This Shye Ben Tzur article was written by Siobhan Scarlett, a Gigsoup contributor. Edited by Zoe Anderson.
Last year, Radiohead guitarist Jonny Greenwood and Israeli musician Shye Ben Tzur set themselves up in Northern Indian palace Mehrangarh Fort. Long-time Radiohead producer Nigel Godrich joined them with the contents of the band’s studio. Documented by filmmaker Paul Anderson and together with The Rajasthan Express – a collective of 19 Israeli and Rajasthani-Indian musicians – they made a collaborative album of traditional Indian music. The outcome, as ever with Jonny Greenwood work, is both exquisitely studied and magnificent.
Although the album has a complex backstory and uses multilingual lyrics (Hebrew, Hindi, and Urdu), ‘Junun’ is a fairly accessible album. Aamir Bhiyani’s rhythmical and fresh trumpet glides out over programmed and acoustic percussion during the first minute of the album’s opener and title track, thus establishing its driving celebratory feel. The singer then brings in a warm mystical sound with Sufi poetry. At first you feel this piece could lose your attention, but the tempo drops down, bringing the ensemble into full glory.
There are interesting musical touches galore here, which make Ben Tzur’s songs feel so emotionally understandable. The bowed strings of ‘Hu’ have an exposed quality that contrasts well with the song’s more strong vocal exclamations.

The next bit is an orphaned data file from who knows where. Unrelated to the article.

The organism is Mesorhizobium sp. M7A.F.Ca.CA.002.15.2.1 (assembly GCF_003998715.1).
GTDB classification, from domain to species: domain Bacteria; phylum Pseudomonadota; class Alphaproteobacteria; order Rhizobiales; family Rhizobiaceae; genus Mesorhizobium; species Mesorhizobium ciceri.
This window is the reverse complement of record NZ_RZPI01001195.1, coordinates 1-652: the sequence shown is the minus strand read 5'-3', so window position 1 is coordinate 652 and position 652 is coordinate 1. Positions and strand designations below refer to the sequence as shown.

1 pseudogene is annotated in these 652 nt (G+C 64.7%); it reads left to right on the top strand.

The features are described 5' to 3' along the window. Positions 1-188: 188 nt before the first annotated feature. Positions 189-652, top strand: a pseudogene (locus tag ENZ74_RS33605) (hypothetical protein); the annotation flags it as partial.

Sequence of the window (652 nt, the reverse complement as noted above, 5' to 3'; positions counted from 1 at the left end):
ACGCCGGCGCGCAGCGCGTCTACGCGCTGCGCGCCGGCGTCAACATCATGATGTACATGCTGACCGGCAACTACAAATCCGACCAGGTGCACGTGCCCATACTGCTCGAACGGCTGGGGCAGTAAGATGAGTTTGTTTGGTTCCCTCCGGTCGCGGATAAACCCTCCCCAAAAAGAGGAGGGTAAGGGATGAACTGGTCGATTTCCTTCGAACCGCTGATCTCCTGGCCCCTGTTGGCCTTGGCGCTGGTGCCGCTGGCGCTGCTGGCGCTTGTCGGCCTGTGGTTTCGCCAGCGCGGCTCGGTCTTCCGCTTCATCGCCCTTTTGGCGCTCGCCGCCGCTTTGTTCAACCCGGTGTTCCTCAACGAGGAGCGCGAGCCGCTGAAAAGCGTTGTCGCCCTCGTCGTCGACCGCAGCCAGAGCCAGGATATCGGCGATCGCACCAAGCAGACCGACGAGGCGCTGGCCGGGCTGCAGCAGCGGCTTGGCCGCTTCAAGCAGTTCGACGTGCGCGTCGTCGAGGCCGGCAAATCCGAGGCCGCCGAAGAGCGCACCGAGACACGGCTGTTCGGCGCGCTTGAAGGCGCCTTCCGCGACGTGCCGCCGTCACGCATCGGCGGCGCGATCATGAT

Ben Tzur’s light and airy flute playing complements Greenwood’s minimal and twinkly digital programming on the opening of ‘Kalandar’, whilst vocal-driven track ‘Eloah’ also adds to the vast range of textures this album has to offer.
‘Chala Vahi Des’ begins with a slow build of beautiful melancholic vocals, before hitting into a harmonium-and-drums beat. Towards the end of this track, Greenwood’s funky bass style enters into an interchange with the vocalists and drums. This track has such a relentless beat, you cannot help but move with the rhythm.
‘Allah Elohim’, a catchy triple time track features the haunting, sliding tones of the ondes Martenot, an early electronic-keyboard instrument that is one of Greenwood’s favourites. It injects an intense atmosphere, which is reminiscent of Greenwood’s Kid A style. This is the main track in which one can hear Greenwood’s prominence. It is one of the rare moments on ‘Junun’ where the sounds are recognisably influenced by Greenwood‘s other work.
‘Junun’ is an accessible album which allows listeners to try otherwise unfamiliar music in today’s market, in which this would be classed as ‘world music’. Ultimately though, ‘Junun’ is not a Greenwood solo album. The guitarist and his normally hands-on producer are enablers, with Tzur as the star, which makes a really fresh piece of work. This might upset Radiohead fans expecting a side project, but this should not detract from what is a fundamentally stimulating record.